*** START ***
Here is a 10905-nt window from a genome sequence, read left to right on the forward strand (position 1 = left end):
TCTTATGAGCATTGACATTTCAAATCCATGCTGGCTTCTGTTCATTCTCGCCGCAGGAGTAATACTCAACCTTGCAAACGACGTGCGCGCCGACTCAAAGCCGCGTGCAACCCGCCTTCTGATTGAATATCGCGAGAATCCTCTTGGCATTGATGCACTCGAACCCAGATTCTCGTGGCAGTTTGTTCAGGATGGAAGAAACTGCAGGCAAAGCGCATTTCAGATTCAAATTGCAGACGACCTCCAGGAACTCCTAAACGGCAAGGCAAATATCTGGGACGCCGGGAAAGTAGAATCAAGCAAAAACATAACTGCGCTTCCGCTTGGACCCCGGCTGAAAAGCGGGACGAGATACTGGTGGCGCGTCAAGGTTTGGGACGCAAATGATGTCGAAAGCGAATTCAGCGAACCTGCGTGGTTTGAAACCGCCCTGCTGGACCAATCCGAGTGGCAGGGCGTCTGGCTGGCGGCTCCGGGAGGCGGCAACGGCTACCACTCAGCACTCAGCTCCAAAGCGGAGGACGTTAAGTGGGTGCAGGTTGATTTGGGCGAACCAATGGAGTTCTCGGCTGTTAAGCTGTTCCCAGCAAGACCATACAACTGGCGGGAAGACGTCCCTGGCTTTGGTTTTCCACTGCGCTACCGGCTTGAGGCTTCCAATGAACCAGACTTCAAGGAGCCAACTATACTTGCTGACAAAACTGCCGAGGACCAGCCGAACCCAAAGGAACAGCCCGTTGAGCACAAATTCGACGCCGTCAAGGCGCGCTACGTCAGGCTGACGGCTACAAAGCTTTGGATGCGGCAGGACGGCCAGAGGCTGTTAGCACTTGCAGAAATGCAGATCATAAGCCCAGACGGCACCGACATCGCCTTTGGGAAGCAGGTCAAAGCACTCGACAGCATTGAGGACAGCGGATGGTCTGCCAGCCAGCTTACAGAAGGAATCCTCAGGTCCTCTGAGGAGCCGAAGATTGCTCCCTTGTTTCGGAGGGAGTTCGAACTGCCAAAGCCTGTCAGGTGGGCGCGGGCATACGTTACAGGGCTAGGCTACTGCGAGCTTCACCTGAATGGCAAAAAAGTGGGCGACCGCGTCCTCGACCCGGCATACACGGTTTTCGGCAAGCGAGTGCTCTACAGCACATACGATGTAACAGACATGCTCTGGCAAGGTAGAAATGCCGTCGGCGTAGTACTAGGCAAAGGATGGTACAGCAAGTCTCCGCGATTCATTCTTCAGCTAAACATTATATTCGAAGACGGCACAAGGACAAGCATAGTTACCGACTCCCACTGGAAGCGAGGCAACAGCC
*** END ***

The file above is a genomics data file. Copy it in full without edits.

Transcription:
Here is a 10905-nt window from a genome sequence, read left to right on the forward strand (position 1 = left end):
TCTTATGAGCATTGACATTTCAAATCCATGCTGGCTTCTGTTCATTCTCGCCGCAGGAGTAATACTCAACCTTGCAAACGACGTGCGCGCCGACTCAAAGCCGCGTGCAACCCGCCTTCTGATTGAATATCGCGAGAATCCTCTTGGCATTGATGCACTCGAACCCAGATTCTCGTGGCAGTTTGTTCAGGATGGAAGAAACTGCAGGCAAAGCGCATTTCAGATTCAAATTGCAGACGACCTCCAGGAACTCCTAAACGGCAAGGCAAATATCTGGGACGCCGGGAAAGTAGAATCAAGCAAAAACATAACTGCGCTTCCGCTTGGACCCCGGCTGAAAAGCGGGACGAGATACTGGTGGCGCGTCAAGGTTTGGGACGCAAATGATGTCGAAAGCGAATTCAGCGAACCTGCGTGGTTTGAAACCGCCCTGCTGGACCAATCCGAGTGGCAGGGCGTCTGGCTGGCGGCTCCGGGAGGCGGCAACGGCTACCACTCAGCACTCAGCTCCAAAGCGGAGGACGTTAAGTGGGTGCAGGTTGATTTGGGCGAACCAATGGAGTTCTCGGCTGTTAAGCTGTTCCCAGCAAGACCATACAACTGGCGGGAAGACGTCCCTGGCTTTGGTTTTCCACTGCGCTACCGGCTTGAGGCTTCCAATGAACCAGACTTCAAGGAGCCAACTATACTTGCTGACAAAACTGCCGAGGACCAGCCGAACCCAAAGGAACAGCCCGTTGAGCACAAATTCGACGCCGTCAAGGCGCGCTACGTCAGGCTGACGGCTACAAAGCTTTGGATGCGGCAGGACGGCCAGAGGCTGTTAGCACTTGCAGAAATGCAGATCATAAGCCCAGACGGCACCGACATCGCCTTTGGGAAGCAGGTCAAAGCACTCGACAGCATTGAGGACAGCGGATGGTCTGCCAGCCAGCTTACAGAAGGAATCCTCAGGTCCTCTGAGGAGCCGAAGATTGCTCCCTTGTTTCGGAGGGAGTTCGAACTGCCAAAGCCTGTCAGGTGGGCGCGGGCATACGTTACAGGGCTAGGCTACTGCGAGCTTCACCTGAATGGCAAAAAAGTGGGCGACCGCGTCCTCGACCCGGCATACACGGTTTTCGGCAAGCGAGTGCTCTACAGCACATACGATGTAACAGACATGCTCTGGCAAGGTAGAAATGCCGTCGGCGTAGTACTAGGCAAAGGATGGTACAGCAAGTCTCCGCGATTCATTCTTCAGCTAAACATTATATTCGAAGACGGCACAAGGACAAGCATAGTTACCGACTCCCACTGGAAGCGAGGCAACAGCC